Posted by: doras_explorations | August 26, 2008

Canes of the Week, 8/26/08; Starburst and Pinwheel

  

  One of my favorite polymer clay techniques is the Skinner blend.  It is difficult to imagine what the polymer clay world was like before it!  Since its invention by artist Judith Skinner , polymer clay artists such as Sarah Shriver , Donna Kato , Kathleen Dustin  , and many others  have been using and tweaking this technique to produce remarkable depth, shading and dimension in their work.    

   Many of my canes start with a Skinner blend.   I blend two or more colors just to see what will happen, what cool new color combinations I’ll create.  At this point I usually have no idea what my ‘final product’ will be.   After I get my blend/blends,  I roll up, cut up, and add other elements to the blends and then do some more cutting up, reducing, and reassembling until I get several different cane designs with the same color palette.  In the past, this process was very haphazard and hit-or-miss, but now I spend more time thinking through my color choices, and how I will build the cane components.  My canework has improved thanks to this more disciplined approach. 

    

The following two canes started as a four color Skinner blend using a fall color palette; a brown made from mixtures of various Fimo Soft brown scraps with copper metallic clay added,  Fimo Soft ‘Indian Red’,  a mix of Fimo Soft Lemon Yellow and Sunflower Yellow, and a mix of Fimo Soft ‘Sahara’ and white.  The blend was reshaped into a rectangular block, black stripes were added, then the block was cut in half on the diagonal…the two halves were used to make 2 different canes.  Here are the pictures of the process.  Click on the photos to enlarge them.  If the enlarged image is too big, click on it again to make it a viewable size.  I added an extra lamp to improve the color of the photos, I hope it works !

 

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Responses

  1. Dora! That is absolutely the coolest demo I’ve ever seen!!!! I’m hoping it’s considered a tutorial because I’d love to try it! What a fabulous procedure….I’m just in awe!

  2. I’m glad you like it, Susan ! Of course, you can try it out. My Cane of the Week features are really short tutorials, so anyone is free to copy what they see. The best way to show a technique is to do it in person or through a video, but since I don’t have a camcorder, photos will have to do !

  3. sweet!! I am imagining my “tropical” blend done this way and using it as a center of a flower cane. YOur pictures and descriptions are perfect Dora. Easy to follow along!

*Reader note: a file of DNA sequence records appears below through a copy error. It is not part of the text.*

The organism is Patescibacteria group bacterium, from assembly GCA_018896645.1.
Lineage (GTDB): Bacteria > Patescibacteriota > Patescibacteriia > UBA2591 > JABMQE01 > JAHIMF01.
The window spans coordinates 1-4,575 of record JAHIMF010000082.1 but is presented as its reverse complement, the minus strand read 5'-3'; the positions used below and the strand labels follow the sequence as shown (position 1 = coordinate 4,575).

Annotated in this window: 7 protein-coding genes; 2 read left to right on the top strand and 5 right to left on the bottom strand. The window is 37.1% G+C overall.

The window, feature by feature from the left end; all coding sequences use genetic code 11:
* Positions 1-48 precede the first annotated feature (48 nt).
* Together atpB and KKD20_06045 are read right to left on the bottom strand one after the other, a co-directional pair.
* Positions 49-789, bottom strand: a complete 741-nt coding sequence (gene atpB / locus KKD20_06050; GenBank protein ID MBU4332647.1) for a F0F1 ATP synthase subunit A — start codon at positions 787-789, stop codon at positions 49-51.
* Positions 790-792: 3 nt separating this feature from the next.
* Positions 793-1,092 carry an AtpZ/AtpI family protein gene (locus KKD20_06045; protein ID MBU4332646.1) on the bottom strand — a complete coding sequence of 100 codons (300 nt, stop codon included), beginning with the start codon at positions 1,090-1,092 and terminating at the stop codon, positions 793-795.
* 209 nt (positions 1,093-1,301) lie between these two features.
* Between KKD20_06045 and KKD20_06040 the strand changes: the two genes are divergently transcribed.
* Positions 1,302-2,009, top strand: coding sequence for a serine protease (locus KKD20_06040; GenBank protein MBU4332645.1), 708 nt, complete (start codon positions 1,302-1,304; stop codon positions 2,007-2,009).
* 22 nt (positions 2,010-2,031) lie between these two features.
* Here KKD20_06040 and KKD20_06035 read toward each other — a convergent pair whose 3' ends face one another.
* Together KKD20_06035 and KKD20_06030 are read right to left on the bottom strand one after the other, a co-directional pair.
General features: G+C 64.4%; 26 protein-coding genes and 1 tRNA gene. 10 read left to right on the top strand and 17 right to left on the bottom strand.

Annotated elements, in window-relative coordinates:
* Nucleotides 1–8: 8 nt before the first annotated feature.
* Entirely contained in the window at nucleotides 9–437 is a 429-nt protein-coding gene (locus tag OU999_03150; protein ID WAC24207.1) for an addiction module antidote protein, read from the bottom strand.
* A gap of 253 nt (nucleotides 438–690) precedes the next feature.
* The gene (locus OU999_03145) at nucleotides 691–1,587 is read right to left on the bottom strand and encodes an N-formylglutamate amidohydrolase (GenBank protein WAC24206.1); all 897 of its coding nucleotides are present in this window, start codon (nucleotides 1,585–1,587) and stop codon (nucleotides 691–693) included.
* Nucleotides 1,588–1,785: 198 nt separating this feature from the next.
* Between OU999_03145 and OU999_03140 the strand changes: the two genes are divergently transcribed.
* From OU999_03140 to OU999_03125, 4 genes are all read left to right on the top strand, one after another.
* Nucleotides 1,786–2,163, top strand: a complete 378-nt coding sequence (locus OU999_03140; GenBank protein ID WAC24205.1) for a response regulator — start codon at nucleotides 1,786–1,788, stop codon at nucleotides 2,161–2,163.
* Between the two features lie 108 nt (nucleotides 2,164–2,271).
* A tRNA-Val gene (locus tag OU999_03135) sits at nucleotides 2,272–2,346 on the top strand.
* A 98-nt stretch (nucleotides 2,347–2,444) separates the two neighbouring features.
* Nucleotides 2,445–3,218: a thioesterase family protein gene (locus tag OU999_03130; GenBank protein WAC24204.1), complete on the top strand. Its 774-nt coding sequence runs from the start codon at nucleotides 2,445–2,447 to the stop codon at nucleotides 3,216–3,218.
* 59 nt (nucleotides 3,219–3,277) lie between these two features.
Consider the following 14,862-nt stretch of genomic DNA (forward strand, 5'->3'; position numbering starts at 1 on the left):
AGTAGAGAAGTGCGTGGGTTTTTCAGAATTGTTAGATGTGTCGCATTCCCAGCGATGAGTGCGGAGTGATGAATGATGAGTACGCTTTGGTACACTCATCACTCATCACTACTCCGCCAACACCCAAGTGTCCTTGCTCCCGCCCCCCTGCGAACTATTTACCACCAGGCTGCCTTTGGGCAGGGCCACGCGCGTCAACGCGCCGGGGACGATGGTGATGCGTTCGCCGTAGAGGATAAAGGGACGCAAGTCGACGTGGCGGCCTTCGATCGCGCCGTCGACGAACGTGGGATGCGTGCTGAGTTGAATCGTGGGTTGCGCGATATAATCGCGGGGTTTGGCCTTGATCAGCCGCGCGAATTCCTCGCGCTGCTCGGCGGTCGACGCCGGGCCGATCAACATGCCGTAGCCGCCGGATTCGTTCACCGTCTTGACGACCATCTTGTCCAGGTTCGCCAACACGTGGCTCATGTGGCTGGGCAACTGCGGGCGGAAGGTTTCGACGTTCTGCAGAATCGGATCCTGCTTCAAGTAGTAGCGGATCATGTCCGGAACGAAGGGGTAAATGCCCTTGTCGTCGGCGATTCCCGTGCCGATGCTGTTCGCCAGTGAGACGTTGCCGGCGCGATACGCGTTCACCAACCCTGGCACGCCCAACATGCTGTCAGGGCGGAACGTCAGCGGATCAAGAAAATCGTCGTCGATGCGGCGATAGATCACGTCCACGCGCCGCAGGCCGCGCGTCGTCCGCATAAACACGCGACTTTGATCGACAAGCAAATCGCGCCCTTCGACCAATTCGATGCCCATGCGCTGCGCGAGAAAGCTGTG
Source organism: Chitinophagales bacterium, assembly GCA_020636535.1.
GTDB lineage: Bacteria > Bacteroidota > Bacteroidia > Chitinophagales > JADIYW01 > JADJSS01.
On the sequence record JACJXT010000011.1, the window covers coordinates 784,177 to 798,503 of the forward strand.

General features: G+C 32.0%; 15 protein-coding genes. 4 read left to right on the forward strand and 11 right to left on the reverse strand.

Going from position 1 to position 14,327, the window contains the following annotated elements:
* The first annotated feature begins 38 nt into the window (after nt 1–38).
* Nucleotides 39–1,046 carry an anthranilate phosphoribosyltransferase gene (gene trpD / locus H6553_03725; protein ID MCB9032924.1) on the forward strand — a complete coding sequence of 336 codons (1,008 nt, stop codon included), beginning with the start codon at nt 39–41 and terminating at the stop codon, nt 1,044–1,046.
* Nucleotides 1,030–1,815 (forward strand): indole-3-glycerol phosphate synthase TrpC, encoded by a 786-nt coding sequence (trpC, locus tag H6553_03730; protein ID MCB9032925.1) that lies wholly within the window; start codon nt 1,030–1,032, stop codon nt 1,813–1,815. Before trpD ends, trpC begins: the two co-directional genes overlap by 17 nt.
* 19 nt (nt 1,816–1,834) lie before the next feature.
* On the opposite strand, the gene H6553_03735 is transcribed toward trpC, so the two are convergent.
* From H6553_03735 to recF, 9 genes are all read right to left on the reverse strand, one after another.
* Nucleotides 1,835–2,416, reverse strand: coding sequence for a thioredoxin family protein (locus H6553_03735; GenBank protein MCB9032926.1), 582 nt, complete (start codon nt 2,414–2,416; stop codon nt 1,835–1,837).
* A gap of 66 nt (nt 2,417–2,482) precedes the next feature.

4. Thanks, Kathi ! I can spot a couple of missing steps in my directions, but those who are experienced with caning can probably fill in the missing info just fine..That is a great idea to use the pattern to make a flower cane center ! The starburst cane in particular looks like part of a flower.

  5. Both canes are really spectacular Dora! Especially like the more red one. Love the impact the spiral makes!

  6. Thanks, Cindy ! I think I prefer the dark pinwheel one too, it seems to have more ‘movement’. I plan to use both canes in one jewelry piece or a set. They should look good together, since they both have the same color palette.

  7. Dora! These are awesome!!! Great job with the instructions. It was so easy to follow along. You’re really inspiring me to do some canework.
    Besides getting everything lined up correctly as I went along, one of the biggest challenges I always faced was what to do with the cane once I made it.
    I’m looking forward to your next Cane of the Week!

  8. Karen, I never know what to do with my canes once I make them…That’s why I have so many of them sitting around ! I always get ‘stuck’ at the canemaking stage…

  9. Gracias Dora, por estos tutoriales, le han salido una cañas preciosas, tiene mucha imaginación y me parece muy generosa al compartir con los demás cada paso en la elaboración de sus cañas.
    Espero su próxima caña.

  10. I’m glad you liked the tutoral, Pilar !

  11. Woweee … what an excellent tutorial writer you are! Great clear instructions and pictures. I know I’ll be checking here often.

    Thanks so much!

  12. Thanks, Elsie ! I hope to improve my tutorial skills further, as I do see definite room for improvement. My career as a speech pathologist has taught me the importance of giving clear instructions, and of supplementing verbal information with visual. I plan to present another cane soon, hopefully sometime next week, so stay tuned!

  13. Dora.. love this. Although I haven’t made a cane in a while, you may be peaking my interest again. I always thought you were/are a great teacher. Thanks!

  14. Thanks, Judy ! I’m glad you like the cane….I hope to finally get my newest cane posted this weekend. My weekdays are now very busy, since I’m working full time. I leave the house at 7AM and don’t get home til 4:30…and I have absolutely no energy in the evenings. I will be so glad when this job ends (the day before Thanksgiving), and I can go back to be retired !

  15. Thank you for this tutorial! I had a go the other night – the light half came out a bit smudged after I reduced it, but the dark half is lovely.

    • I’m glad you liked the cane and that you had some success with it. Canework is just one of those things that takes practice..Even though I’ve been working with polymer clay over 13 years, I still make more than my share of ‘stinker canes’.
      Of course, those stinker canes don’t make it on my blog, LOL!


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